JUSTIN: "The Appleseed Cast, Smashing Pumpkins, Explosions In The Sky, Air Formation".

4. Do you have any favorite music gear (guitars, amps, effects pedals, keyboards, etc.) that you love to use?  If so, what’s the story on them?

NICK: "Not particularly, no. We’re cheap dates in that regard so far as “sounds good, is good” is good enough for us. The best gear is the stuff you have and know how to use".

JUSTIN: "We used a Kalimba for Dark Nebula and that is a fun little toy to mess around with and compose something out of the ordinary. Found it on the internet a while ago and couldn’t resist".

5. Can you describe the vibe at your live shows?  Also, what do you enjoy most about a venue when you do a show?

NICK: "Yeah, I’m stuck too! The live shows angle isn’t something that typically fits our style...though we haven’t entirely ruled out playing one in 2019?"

JUSTIN: "We are not playing live shows currently, but when we did it was a lot about ambiance and bringing the dreamy vibes from our music to the stage. Having a hard time with this one!"

6. What is one thing that you want the public to know about your music?

NICK: "Pilot Cloud is back again!"

JUSTIN: "We create this music for fun and enjoyment and hope that listeners can share in the emotions we experience while playing it".  

7. Do you have any upcoming projects you would like fans to know about?

NICK: "In terms of Pilot Cloud projects, Justin beat me to it again: we’re working on a visual release to come out this Spring as a second-wave push of the STTS release. I’ve also been enlisting future collaborators for a possible remix album. These things should keep content coming as we brainstorm and move ahead with new Pilot Cloud material".

JUSTIN: "We are collaborating with Peach Pit Productions to create a video companion to go along with the album music. Ideas are starting to flow for the next chapter in the story and to begin writing new music for an EP as the next release".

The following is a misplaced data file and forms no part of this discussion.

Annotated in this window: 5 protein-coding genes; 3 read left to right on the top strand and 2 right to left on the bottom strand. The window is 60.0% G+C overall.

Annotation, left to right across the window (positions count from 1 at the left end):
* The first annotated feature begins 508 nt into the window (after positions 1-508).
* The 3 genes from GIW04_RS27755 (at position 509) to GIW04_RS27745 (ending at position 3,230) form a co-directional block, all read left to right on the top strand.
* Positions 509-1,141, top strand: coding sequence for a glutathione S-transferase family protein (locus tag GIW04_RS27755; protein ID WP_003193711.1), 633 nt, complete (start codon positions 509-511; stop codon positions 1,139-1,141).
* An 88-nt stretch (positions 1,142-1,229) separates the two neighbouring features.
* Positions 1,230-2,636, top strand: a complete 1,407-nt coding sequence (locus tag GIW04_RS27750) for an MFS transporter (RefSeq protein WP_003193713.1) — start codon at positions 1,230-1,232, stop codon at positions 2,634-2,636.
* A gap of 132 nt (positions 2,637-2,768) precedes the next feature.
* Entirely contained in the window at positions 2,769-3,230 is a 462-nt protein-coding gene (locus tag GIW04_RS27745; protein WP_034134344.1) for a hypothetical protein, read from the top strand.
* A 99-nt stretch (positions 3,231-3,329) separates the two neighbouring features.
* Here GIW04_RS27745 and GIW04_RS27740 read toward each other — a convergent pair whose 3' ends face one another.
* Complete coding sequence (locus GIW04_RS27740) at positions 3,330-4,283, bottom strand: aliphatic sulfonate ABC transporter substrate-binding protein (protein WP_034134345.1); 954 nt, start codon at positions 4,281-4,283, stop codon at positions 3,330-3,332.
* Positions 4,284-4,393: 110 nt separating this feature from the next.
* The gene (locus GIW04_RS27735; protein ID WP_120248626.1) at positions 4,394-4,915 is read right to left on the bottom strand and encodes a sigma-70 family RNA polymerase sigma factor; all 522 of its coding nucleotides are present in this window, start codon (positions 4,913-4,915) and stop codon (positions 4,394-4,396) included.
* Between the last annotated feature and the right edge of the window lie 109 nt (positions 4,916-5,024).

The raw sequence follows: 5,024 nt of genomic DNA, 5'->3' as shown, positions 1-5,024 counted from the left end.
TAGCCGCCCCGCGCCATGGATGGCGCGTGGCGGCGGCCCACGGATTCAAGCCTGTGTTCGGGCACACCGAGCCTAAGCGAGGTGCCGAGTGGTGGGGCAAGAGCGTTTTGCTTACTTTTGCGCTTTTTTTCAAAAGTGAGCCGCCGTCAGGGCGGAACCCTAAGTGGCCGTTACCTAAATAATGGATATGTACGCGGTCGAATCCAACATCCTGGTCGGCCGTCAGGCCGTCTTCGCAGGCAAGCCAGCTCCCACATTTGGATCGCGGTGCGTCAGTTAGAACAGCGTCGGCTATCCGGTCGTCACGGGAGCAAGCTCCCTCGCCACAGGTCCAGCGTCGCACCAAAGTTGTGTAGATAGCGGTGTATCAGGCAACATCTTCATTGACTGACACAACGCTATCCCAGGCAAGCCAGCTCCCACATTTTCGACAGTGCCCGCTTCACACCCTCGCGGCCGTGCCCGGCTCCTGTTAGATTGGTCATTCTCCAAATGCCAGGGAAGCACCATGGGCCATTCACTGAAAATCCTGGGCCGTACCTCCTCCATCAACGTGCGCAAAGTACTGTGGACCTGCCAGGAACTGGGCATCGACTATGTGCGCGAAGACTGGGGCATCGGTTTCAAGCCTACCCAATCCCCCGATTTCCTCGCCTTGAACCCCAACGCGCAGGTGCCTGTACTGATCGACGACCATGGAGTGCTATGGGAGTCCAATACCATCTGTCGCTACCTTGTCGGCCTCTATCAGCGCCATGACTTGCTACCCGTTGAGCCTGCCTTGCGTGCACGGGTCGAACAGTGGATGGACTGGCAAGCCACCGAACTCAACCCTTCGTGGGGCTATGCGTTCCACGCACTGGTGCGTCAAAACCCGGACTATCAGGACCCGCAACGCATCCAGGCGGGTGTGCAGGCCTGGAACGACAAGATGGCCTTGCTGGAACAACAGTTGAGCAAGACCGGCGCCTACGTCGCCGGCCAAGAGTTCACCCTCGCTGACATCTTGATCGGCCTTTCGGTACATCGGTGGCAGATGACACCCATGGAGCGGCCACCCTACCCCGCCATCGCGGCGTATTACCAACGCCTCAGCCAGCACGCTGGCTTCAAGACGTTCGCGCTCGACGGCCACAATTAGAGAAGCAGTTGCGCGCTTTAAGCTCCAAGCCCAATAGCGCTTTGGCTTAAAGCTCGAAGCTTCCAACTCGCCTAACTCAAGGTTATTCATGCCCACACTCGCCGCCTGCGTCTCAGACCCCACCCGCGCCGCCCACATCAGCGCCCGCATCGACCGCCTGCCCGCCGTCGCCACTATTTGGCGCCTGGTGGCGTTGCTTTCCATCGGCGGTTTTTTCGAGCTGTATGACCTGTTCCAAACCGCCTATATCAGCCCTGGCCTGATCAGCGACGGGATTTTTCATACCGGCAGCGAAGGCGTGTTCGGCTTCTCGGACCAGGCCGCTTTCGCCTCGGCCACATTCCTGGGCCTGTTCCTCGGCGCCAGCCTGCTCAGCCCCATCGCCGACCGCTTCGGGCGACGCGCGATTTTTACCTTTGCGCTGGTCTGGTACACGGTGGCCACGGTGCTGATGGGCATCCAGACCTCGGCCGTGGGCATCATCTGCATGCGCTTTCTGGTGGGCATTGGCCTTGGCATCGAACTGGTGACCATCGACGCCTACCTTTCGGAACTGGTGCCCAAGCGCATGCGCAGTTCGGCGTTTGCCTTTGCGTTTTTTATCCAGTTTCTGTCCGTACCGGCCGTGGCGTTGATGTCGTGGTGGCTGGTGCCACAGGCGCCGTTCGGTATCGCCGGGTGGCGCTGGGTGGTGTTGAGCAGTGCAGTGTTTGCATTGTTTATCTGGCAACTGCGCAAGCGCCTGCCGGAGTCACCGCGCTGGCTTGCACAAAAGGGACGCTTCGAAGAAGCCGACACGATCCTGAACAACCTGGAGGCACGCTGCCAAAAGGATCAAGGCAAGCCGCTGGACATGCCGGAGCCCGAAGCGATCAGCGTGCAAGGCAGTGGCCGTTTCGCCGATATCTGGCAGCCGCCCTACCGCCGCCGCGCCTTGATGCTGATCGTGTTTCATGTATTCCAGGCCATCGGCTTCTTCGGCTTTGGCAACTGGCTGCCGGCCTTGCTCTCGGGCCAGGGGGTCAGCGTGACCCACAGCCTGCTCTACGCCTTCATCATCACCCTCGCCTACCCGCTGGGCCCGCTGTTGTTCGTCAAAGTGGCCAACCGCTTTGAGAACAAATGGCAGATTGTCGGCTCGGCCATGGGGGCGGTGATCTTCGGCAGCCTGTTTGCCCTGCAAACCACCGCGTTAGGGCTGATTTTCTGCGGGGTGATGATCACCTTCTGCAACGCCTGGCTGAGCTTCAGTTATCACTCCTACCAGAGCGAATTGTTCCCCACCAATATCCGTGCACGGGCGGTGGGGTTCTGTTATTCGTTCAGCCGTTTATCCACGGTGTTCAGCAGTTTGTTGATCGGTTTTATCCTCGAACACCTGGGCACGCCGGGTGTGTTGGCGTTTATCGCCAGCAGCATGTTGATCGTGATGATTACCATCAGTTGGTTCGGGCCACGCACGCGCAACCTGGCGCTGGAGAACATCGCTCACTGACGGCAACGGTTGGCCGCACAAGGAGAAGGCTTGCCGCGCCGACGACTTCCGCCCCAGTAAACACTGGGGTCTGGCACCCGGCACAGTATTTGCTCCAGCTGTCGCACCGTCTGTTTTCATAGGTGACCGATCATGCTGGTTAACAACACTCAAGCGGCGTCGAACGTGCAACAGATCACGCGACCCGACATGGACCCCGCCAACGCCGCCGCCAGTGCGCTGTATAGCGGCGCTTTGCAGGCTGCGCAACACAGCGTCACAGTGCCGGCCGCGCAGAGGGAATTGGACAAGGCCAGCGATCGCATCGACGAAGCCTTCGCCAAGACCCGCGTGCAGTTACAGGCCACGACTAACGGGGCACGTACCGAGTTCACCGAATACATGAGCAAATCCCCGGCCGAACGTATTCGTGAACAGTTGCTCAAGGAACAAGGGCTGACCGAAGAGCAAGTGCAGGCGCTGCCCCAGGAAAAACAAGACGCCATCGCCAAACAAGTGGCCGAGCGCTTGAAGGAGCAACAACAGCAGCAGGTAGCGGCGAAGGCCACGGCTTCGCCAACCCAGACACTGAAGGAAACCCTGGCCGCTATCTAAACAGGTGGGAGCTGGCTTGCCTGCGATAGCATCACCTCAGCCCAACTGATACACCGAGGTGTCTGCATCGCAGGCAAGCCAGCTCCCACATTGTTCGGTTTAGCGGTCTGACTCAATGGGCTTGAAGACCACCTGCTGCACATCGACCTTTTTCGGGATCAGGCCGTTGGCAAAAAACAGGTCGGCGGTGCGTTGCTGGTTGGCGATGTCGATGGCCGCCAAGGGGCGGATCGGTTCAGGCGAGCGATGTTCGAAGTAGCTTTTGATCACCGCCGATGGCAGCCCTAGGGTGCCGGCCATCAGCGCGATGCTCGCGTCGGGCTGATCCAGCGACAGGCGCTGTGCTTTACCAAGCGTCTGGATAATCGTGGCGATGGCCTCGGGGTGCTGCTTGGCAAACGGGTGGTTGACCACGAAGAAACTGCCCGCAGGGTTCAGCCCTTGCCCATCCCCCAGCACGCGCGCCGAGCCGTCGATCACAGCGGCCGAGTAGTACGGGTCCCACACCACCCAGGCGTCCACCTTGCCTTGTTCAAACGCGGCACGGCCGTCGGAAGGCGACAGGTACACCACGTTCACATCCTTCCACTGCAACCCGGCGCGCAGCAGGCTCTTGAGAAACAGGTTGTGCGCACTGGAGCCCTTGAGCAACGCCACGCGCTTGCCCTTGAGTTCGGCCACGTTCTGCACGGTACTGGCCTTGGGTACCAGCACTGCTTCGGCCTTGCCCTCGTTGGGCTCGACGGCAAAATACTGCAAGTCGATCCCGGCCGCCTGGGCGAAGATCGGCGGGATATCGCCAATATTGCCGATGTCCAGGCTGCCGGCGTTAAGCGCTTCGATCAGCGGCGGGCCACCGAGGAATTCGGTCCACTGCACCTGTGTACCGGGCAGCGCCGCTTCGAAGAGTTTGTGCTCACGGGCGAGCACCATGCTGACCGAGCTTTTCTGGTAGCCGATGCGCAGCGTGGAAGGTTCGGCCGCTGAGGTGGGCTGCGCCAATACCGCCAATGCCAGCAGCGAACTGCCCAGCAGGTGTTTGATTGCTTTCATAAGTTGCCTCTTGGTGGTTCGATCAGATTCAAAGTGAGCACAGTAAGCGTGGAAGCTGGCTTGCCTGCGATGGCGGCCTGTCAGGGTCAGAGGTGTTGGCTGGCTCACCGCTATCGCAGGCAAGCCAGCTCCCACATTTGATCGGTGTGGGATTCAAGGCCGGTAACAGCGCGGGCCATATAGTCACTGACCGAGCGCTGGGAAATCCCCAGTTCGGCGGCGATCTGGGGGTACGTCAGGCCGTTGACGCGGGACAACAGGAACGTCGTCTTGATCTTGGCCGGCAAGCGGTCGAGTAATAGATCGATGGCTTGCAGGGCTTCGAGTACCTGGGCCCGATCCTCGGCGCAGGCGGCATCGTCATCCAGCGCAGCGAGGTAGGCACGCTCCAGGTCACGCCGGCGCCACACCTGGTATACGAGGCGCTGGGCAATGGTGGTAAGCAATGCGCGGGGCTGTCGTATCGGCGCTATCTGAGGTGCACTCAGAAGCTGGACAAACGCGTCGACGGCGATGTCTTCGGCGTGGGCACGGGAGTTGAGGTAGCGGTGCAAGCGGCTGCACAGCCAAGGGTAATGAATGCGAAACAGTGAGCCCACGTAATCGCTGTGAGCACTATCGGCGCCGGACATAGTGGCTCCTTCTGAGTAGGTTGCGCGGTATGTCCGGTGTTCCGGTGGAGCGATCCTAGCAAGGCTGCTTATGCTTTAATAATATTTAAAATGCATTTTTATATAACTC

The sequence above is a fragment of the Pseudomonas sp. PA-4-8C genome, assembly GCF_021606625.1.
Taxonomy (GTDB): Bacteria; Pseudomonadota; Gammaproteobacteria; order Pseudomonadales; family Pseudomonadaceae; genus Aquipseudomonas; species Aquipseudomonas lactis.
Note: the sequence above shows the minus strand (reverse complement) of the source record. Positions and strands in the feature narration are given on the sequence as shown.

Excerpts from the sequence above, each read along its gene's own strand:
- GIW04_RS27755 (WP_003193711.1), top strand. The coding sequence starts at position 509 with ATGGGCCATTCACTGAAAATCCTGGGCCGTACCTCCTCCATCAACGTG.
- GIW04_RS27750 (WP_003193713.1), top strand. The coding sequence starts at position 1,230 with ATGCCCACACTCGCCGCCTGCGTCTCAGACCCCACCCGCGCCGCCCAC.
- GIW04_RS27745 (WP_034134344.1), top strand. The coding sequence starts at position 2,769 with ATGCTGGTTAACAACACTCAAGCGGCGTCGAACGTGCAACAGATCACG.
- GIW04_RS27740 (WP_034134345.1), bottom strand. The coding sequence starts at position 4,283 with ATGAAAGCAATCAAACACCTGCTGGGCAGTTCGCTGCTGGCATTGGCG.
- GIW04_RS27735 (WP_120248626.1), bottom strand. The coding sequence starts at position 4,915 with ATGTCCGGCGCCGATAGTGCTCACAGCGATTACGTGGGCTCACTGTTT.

Pilot Cloud - Signal Through the Static 

Musically this album reminds of Third Eye Blind's Blue in all the best ways. It features spacey, atmospheric guitars in combination with powerful drumming. Where the comp ends is with the vocals. In Blue Stephan Jenkins' vocals are the centerpiece, they have to be, he simply is all over ever aspect of every song of that album.

Pilot Cloud are much more about building an ambiance, vocals are a tool do to this. They are not the tool that they rely on to do this. Each piece plays it's part to build the collective. The result is a heady spacey album full of great tracks to drift away to. While you may want to get lost the rhythm (especially the drumming) keeps you right where you need to be.

Closing Thoughts - Pilot Cloud uses audio to prod at larger existential questions, such as are we alone in the universe? This is definitely the album to ask these questions as they have set up space and time as themes for the album, it's great to see them work in multiple aspects of those themes. Musically this album is so tight, and they certainly hit on their theme. I wish we had a little more from the vocals, but that's probably the former vocalist in me. This is a good effort from a band that you need to keep an eye on.     

Rating 4/5